“But that’s you in there, isn’t it, Aaa?” I asked.
“Yes, I am here. But I am also the Bee. Together we are the Cee.”
This third gender was hermaphroditic. Sexual reproduction, combining the genetic material of Aaa and the Bee, would take place internally. Then the Cee would release fertilized spores by the trillions into the ocean. An insignificant percentage of these spores would hatch into animalcules, of which an even smaller percentage would survive to adulthood, some to become mollusks, some to become tentacled horrors.
“That’s a relief, Cee,” I said. “For awhile there I thought I had lost you. It is not good watching a friend die.”
“But I am here still, only more so, for a moment longer. Never forget, Pimsol Anderts, this is a universe of miracles.”
“So everyone says. Sometimes it’s hard to believe, though, particularly after a day like today. But do you know something strange, Cee? Remember what you said when you were Aaa?”
“Certainly I remember what I said since it was I who spoke. Not that you appreciated my advice, I don’t think.”
“You’re right, I didn’t. My life wasn’t an adventure, however you looked at it. It was just going from bad to worse. Now, though, well, if you could die and be reborn, who knows what else might happen? At the least I will be away from here, which is no small accomplishment by itself.”
“Precisely, young mammal. Seize each day as if it were your last, just as this is mine, and you will have no regrets for a life misspent.”
Something in what the Cee said did not sound right. “What do you mean, this is your last day?” I asked.
“I mean exactly that,” replied the Cee, alighting on the sand and stepping daintily on the ends of its tentacles. “This is my first day and my last day. I live now for one reason only, to take my mating flight and to scatter my seed upon the water. Afterward I will die of old age. The sequence is genetically predetermined. It is both painless and inescapable.”
“But the Bee—but you told me Aaa was wrong.”
“You said there was nothing to fear.”
“There isn’t. Far worse than death is living poorly. And I—we—have an entire day in which to live well.”
“But that’s just it,” I protested. “A day’s not much.”
“Trust me,” said the Cee, patting my shoulder with a pincer. “A day can be eternity. It is God’s gift to all of us, each and every one.”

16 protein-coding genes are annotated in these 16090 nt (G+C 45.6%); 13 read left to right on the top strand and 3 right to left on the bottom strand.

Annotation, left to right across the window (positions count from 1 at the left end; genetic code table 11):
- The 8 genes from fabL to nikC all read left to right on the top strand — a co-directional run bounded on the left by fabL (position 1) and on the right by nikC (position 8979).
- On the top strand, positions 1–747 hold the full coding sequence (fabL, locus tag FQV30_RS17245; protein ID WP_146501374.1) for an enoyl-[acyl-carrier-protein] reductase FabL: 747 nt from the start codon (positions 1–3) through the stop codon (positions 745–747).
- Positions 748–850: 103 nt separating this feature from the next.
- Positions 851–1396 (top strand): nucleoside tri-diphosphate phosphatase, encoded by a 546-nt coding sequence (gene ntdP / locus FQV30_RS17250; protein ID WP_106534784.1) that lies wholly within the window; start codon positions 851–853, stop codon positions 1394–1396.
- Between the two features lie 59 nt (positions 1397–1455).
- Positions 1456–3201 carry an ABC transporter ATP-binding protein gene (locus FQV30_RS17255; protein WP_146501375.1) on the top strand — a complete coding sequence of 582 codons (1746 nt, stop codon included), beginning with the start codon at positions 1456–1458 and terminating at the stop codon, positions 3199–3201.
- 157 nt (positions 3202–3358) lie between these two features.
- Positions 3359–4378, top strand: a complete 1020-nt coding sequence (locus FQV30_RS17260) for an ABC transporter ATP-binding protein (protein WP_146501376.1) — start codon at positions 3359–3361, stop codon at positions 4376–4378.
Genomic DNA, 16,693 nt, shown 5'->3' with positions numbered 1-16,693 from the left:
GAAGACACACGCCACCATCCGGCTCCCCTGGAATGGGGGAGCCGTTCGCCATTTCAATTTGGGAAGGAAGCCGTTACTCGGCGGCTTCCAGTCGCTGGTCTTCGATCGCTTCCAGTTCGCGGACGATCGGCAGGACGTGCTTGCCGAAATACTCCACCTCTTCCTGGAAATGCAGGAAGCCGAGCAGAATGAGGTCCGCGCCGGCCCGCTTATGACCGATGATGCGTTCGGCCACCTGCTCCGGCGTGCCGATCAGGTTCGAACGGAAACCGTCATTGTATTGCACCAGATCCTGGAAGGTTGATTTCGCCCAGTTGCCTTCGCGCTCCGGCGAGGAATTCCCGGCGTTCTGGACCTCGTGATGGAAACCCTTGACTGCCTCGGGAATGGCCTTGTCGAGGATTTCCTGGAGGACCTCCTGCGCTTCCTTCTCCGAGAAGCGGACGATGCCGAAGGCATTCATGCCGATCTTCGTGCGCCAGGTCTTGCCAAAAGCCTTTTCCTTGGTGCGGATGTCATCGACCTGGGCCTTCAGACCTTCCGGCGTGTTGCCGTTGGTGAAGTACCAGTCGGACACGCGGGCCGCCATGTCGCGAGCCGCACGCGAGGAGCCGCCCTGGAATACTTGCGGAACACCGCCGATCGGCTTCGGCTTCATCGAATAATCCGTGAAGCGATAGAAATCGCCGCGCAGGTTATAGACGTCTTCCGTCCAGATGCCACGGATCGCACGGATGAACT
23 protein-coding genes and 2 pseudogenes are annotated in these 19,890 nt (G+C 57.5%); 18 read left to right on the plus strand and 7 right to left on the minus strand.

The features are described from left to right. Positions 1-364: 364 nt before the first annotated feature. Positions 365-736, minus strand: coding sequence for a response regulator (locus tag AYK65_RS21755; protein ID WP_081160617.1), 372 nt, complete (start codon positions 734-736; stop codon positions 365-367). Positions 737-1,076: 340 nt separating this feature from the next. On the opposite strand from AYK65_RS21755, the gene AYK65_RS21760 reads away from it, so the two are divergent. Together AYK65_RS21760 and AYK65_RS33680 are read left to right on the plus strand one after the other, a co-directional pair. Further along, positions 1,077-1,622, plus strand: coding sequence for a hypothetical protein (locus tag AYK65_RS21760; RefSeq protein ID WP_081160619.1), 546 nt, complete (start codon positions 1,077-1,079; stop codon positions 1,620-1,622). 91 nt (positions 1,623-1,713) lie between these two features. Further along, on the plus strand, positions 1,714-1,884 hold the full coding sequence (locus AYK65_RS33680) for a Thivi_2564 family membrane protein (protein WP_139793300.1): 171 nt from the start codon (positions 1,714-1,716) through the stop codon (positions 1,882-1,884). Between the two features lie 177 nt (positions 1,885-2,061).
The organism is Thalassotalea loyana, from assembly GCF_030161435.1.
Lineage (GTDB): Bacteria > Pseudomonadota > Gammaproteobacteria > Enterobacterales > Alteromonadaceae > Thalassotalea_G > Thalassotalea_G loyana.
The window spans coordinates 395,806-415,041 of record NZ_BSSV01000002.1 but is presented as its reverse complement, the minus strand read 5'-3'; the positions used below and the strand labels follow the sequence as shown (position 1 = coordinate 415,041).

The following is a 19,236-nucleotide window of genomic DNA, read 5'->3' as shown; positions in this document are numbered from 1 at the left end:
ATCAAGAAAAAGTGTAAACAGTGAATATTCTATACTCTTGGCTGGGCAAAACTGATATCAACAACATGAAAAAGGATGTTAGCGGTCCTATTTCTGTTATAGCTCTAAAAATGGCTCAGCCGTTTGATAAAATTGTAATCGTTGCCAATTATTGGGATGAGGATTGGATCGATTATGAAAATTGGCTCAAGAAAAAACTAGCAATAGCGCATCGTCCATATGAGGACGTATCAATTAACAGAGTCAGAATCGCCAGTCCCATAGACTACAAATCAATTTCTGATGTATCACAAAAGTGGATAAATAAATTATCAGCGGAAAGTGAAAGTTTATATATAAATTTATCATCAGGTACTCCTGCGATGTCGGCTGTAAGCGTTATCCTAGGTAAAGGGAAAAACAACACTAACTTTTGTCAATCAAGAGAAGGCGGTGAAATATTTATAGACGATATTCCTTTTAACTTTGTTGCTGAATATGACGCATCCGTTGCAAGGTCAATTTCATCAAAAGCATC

Then its wings picked up tempo, scattering sand about as they stroked the air. Soon all to be seen of the Cee was a pretty pattern of light against the night sky, an iridescent ember growing ever fainter as it soared to meet its first and last dawn. I watched until the spark disappeared from sight altogether and then trudged back along the beach toward home.
1—In keeping with millennia of tradition, The Bureau of Interstellar Standards based temporal measurement upon the metric second, defined as the interval taken to complete 10,000,000,000 oscillations of the hydrogen atom (this was almost, but not quite equal to the old, astronomically-determined second). The standard metric minute was defined as 100 seconds; the metric hour as 100 minutes. With thousands of inhabited planets having varying periods of rotation and revolution, however, it was impractical to standardize such units as the day, the week, or the month, and these intervals were defined uniquely on different worlds, if they were indeed measured at all. On the other hand, The Bureau recognized the utility of a standard year, its interval independent of the revolution of any particular celestial body. Thus the metric year was defined as 10,000 metric hours (roughly equivalent to three terrestrial years), and the year a. d. 2602 (anno domini) became a. i. 1 (anno infinitum).
2—Worlds participating in the interstellar economy used currencies based upon the value of units of basic labor: mminutes and hhours. (Ddays, wweeks, mmonths, yyears, etc., were also in use, but these denominations were defined differently by their issuing banks.) This, of course, gave rise to the common expression: “Time is money.” However, since intelligent species performed varying amounts of useful work during a given period, the currencies could not be of equal value. Thus an hour of human toil (hhourh) was worth one and a half hours of kelocca labor (hhourk) but only half an hour of Visgooth exertion (hhourv. Exchange rates fluctuated according to investor confidence in the physical and intellectual characteristics of each race. Twice each century The Bureau of Interstellar Standards issued A Comparative Analysis of the Relative Efficiency of Discrete Non-entropic Systems, a report highly regarded by currency speculators.